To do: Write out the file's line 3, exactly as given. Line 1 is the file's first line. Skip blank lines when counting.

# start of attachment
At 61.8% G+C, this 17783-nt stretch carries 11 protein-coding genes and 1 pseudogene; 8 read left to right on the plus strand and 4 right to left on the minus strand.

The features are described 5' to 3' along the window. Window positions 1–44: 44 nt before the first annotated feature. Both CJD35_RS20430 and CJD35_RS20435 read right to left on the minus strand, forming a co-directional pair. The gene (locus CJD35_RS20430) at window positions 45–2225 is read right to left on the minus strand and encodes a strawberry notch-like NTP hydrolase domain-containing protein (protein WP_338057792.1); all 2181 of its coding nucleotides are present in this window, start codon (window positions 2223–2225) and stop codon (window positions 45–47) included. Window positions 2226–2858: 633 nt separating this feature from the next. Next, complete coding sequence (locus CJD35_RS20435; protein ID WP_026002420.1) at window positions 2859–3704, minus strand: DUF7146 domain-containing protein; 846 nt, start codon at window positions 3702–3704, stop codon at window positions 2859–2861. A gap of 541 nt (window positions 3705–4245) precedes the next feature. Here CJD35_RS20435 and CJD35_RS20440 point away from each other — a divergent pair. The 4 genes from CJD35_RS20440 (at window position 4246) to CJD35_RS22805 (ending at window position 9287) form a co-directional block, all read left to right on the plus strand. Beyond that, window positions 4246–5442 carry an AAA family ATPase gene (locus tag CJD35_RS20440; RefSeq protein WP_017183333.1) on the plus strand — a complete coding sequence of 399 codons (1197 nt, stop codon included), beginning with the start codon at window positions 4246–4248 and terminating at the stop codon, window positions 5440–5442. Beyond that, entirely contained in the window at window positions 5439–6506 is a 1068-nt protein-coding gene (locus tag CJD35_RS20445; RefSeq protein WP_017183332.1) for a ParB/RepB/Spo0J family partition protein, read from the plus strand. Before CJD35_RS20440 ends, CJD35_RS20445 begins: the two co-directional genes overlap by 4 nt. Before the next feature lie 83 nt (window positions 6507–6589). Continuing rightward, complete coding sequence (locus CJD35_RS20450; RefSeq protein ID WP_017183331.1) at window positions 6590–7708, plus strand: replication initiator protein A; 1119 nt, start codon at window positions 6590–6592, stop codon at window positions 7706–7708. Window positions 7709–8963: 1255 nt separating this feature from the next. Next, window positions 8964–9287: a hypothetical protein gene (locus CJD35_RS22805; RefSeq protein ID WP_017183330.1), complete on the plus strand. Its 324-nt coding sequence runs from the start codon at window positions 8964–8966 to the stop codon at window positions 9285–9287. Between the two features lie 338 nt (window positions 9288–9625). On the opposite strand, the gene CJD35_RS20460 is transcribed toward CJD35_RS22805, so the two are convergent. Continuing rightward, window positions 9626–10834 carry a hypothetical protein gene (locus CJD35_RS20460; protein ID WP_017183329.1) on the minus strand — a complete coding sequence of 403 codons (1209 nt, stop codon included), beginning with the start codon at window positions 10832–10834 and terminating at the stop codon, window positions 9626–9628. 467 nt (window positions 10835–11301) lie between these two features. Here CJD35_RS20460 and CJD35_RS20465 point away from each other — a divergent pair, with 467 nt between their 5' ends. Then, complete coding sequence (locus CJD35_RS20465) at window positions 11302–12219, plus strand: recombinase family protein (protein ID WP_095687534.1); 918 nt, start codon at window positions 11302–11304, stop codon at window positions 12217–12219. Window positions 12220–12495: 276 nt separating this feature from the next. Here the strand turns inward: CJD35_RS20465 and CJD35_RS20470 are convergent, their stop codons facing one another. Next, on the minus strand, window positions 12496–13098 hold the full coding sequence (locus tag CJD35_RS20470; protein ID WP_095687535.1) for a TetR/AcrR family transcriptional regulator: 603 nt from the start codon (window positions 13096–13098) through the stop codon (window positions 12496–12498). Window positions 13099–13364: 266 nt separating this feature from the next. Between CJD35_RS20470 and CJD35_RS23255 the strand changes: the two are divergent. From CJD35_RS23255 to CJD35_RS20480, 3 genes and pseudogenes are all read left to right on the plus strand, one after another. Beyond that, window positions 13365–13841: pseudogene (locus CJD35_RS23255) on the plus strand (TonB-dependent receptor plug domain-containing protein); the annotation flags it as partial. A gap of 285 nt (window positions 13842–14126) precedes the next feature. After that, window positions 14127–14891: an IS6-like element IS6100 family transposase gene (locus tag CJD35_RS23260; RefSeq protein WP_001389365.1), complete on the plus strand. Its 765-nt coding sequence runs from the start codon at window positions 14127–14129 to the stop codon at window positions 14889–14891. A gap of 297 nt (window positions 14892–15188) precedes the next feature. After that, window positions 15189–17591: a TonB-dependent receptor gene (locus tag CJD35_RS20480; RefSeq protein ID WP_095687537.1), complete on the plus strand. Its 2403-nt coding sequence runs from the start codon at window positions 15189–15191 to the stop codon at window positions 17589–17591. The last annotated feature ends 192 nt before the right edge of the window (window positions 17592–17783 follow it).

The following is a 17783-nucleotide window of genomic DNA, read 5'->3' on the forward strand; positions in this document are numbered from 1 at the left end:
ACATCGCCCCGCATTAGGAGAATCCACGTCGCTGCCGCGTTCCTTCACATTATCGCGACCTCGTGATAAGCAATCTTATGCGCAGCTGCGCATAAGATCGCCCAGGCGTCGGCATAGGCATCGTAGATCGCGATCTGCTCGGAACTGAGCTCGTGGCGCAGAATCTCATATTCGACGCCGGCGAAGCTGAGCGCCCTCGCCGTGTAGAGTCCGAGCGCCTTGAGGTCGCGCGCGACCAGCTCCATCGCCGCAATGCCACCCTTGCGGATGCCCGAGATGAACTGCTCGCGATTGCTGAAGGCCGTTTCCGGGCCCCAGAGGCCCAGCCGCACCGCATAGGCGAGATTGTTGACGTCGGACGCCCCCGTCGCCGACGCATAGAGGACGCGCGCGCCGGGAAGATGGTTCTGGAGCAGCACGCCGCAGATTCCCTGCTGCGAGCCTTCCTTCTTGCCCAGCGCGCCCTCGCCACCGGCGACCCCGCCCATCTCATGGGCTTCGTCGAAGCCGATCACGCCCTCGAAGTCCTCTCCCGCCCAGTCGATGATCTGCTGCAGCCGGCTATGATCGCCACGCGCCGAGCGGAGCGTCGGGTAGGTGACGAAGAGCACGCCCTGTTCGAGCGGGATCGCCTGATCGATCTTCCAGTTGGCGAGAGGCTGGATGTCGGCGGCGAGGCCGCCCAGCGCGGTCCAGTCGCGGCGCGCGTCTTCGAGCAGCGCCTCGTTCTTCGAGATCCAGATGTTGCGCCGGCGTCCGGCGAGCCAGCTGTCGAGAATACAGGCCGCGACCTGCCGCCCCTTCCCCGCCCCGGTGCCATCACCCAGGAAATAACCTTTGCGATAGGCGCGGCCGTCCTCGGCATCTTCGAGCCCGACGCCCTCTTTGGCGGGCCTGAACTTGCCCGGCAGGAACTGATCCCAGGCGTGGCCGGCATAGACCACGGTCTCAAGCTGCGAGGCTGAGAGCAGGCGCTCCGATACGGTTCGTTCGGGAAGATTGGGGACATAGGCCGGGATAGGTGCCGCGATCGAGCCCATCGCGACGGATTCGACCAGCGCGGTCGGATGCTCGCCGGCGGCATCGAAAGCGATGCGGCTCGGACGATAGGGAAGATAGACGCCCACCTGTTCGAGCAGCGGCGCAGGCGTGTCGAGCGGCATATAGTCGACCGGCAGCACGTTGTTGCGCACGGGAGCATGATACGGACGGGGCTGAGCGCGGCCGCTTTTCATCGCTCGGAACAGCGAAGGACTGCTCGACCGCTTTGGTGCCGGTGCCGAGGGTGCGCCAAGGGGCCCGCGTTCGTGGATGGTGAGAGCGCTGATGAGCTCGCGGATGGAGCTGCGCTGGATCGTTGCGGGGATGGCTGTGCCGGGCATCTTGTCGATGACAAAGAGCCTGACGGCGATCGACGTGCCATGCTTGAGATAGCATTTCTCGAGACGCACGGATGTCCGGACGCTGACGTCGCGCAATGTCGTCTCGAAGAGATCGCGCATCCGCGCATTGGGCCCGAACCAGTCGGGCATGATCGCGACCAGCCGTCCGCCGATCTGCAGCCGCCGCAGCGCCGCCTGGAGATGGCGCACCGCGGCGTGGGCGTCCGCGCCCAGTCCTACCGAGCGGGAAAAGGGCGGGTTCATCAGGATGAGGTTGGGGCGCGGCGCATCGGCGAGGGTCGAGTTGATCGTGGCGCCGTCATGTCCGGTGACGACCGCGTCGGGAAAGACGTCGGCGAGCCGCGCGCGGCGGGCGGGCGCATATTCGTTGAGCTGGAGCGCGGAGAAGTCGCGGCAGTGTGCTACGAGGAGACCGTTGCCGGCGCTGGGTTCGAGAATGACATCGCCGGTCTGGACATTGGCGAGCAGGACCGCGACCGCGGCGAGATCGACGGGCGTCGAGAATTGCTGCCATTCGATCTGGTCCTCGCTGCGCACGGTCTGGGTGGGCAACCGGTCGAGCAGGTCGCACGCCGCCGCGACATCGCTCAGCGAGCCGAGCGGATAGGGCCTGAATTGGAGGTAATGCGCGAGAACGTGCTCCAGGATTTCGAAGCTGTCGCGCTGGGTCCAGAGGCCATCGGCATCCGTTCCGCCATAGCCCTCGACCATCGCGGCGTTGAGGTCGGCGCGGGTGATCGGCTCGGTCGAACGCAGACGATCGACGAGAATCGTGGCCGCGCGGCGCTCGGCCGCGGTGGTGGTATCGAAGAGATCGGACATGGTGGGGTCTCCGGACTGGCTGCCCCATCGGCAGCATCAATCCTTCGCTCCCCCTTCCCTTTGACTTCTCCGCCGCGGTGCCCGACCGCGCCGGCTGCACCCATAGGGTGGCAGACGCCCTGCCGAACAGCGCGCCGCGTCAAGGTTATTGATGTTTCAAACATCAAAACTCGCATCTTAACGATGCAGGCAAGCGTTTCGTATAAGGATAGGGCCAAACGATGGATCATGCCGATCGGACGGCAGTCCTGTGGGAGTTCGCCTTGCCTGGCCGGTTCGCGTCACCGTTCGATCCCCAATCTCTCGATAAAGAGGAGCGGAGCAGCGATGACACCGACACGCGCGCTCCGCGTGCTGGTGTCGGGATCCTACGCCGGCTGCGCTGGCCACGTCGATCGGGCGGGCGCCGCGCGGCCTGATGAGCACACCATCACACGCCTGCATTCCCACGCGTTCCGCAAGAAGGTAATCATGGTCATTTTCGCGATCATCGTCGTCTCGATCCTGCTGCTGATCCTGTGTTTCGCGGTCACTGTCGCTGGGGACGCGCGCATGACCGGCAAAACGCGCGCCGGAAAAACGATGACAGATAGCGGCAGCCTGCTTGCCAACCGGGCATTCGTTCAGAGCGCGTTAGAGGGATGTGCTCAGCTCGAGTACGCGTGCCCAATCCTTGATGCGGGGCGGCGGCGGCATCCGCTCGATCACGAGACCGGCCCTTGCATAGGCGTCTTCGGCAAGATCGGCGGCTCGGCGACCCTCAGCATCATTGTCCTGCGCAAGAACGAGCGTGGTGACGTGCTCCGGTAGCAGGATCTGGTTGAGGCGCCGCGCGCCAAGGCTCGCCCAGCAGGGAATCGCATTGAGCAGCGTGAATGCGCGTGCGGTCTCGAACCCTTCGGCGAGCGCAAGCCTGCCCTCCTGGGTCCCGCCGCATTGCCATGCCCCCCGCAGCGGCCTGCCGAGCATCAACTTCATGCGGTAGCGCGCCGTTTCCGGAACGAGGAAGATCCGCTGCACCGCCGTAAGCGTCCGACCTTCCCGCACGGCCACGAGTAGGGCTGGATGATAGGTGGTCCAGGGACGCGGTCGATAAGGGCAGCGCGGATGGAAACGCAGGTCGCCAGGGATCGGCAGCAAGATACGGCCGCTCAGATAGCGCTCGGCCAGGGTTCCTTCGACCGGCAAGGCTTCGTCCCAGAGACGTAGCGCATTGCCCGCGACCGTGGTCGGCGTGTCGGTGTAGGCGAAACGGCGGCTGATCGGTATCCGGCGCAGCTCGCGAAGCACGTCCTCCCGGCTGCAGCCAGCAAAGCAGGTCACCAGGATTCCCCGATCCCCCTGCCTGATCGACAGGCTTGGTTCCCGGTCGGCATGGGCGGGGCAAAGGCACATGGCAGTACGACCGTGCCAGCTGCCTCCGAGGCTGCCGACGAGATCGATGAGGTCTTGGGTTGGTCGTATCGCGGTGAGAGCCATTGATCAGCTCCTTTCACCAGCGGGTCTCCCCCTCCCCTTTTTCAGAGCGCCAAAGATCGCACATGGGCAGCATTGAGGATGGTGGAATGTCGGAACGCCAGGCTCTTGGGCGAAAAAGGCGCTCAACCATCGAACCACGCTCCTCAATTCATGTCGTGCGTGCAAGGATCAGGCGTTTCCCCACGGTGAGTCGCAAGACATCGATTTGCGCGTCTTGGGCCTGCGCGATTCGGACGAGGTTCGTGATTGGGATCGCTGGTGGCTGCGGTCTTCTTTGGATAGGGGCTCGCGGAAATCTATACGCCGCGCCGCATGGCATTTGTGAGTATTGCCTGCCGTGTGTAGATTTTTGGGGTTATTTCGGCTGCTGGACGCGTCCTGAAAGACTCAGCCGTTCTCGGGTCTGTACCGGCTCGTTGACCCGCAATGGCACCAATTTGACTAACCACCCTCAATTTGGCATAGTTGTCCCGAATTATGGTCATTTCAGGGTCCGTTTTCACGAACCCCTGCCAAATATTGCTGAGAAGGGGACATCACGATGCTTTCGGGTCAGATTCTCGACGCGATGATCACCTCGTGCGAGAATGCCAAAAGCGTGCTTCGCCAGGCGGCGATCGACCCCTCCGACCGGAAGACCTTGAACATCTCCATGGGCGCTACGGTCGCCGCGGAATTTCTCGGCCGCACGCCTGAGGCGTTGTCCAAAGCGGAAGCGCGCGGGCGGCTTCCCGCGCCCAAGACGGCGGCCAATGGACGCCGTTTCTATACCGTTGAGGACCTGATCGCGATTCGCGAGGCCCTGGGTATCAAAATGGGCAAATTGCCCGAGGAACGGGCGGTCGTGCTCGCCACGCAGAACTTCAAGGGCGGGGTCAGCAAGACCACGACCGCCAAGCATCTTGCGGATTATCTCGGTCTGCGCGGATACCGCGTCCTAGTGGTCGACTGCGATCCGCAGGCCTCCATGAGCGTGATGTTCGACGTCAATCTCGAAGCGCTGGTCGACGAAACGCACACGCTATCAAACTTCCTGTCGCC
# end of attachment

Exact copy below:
The following is a 17783-nucleotide window of genomic DNA, read 5'->3' on the forward strand; positions in this document are numbered from 1 at the left end: